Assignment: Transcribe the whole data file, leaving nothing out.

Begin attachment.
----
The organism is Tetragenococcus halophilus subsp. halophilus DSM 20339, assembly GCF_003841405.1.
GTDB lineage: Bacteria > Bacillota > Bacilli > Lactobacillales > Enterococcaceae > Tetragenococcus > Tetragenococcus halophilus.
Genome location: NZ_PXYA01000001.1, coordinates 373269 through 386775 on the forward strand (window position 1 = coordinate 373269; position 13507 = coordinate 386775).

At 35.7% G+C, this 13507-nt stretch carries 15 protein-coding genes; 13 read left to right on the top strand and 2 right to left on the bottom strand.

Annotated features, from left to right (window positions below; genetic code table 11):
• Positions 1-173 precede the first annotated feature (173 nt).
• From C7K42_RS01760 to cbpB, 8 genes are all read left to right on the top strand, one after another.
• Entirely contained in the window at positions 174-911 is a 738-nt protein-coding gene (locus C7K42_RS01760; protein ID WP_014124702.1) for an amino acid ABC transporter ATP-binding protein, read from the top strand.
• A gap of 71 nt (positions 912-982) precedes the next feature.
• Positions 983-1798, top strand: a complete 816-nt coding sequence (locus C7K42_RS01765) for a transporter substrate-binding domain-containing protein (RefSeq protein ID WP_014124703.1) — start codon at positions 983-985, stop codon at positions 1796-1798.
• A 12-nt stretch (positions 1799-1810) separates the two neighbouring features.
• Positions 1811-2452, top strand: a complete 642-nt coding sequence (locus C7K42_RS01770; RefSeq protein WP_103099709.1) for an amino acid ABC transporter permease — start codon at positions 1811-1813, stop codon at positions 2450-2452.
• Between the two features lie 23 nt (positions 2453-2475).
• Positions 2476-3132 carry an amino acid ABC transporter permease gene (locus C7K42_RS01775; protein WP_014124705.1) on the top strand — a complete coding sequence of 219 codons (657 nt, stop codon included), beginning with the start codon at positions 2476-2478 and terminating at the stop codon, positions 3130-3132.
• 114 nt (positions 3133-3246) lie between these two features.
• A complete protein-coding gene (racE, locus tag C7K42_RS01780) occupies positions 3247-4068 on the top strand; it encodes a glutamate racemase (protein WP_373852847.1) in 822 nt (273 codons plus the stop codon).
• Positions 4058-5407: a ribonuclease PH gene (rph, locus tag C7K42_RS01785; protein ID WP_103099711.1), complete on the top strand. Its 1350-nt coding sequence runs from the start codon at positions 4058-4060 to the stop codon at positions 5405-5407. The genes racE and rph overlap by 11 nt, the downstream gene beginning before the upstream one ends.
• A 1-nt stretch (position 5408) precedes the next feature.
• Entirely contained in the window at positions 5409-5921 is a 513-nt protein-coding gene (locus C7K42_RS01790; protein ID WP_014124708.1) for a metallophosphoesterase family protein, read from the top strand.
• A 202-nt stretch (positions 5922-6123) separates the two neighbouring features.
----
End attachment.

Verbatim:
The organism is Tetragenococcus halophilus subsp. halophilus DSM 20339, assembly GCF_003841405.1.
GTDB lineage: Bacteria > Bacillota > Bacilli > Lactobacillales > Enterococcaceae > Tetragenococcus > Tetragenococcus halophilus.
Genome location: NZ_PXYA01000001.1, coordinates 373269 through 386775 on the forward strand (window position 1 = coordinate 373269; position 13507 = coordinate 386775).

At 35.7% G+C, this 13507-nt stretch carries 15 protein-coding genes; 13 read left to right on the top strand and 2 right to left on the bottom strand.

Annotated features, from left to right (window positions below; genetic code table 11):
• Positions 1-173 precede the first annotated feature (173 nt).
• From C7K42_RS01760 to cbpB, 8 genes are all read left to right on the top strand, one after another.
• Entirely contained in the window at positions 174-911 is a 738-nt protein-coding gene (locus C7K42_RS01760; protein ID WP_014124702.1) for an amino acid ABC transporter ATP-binding protein, read from the top strand.
• A gap of 71 nt (positions 912-982) precedes the next feature.
• Positions 983-1798, top strand: a complete 816-nt coding sequence (locus C7K42_RS01765) for a transporter substrate-binding domain-containing protein (RefSeq protein ID WP_014124703.1) — start codon at positions 983-985, stop codon at positions 1796-1798.
• A 12-nt stretch (positions 1799-1810) separates the two neighbouring features.
• Positions 1811-2452, top strand: a complete 642-nt coding sequence (locus C7K42_RS01770; RefSeq protein WP_103099709.1) for an amino acid ABC transporter permease — start codon at positions 1811-1813, stop codon at positions 2450-2452.
• Between the two features lie 23 nt (positions 2453-2475).
• Positions 2476-3132 carry an amino acid ABC transporter permease gene (locus C7K42_RS01775; protein WP_014124705.1) on the top strand — a complete coding sequence of 219 codons (657 nt, stop codon included), beginning with the start codon at positions 2476-2478 and terminating at the stop codon, positions 3130-3132.
• 114 nt (positions 3133-3246) lie between these two features.
• A complete protein-coding gene (racE, locus tag C7K42_RS01780) occupies positions 3247-4068 on the top strand; it encodes a glutamate racemase (protein WP_373852847.1) in 822 nt (273 codons plus the stop codon).
• Positions 4058-5407: a ribonuclease PH gene (rph, locus tag C7K42_RS01785; protein ID WP_103099711.1), complete on the top strand. Its 1350-nt coding sequence runs from the start codon at positions 4058-4060 to the stop codon at positions 5405-5407. The genes racE and rph overlap by 11 nt, the downstream gene beginning before the upstream one ends.
• A 1-nt stretch (position 5408) precedes the next feature.
• Entirely contained in the window at positions 5409-5921 is a 513-nt protein-coding gene (locus C7K42_RS01790; protein ID WP_014124708.1) for a metallophosphoesterase family protein, read from the top strand.
• A 202-nt stretch (positions 5922-6123) separates the two neighbouring features.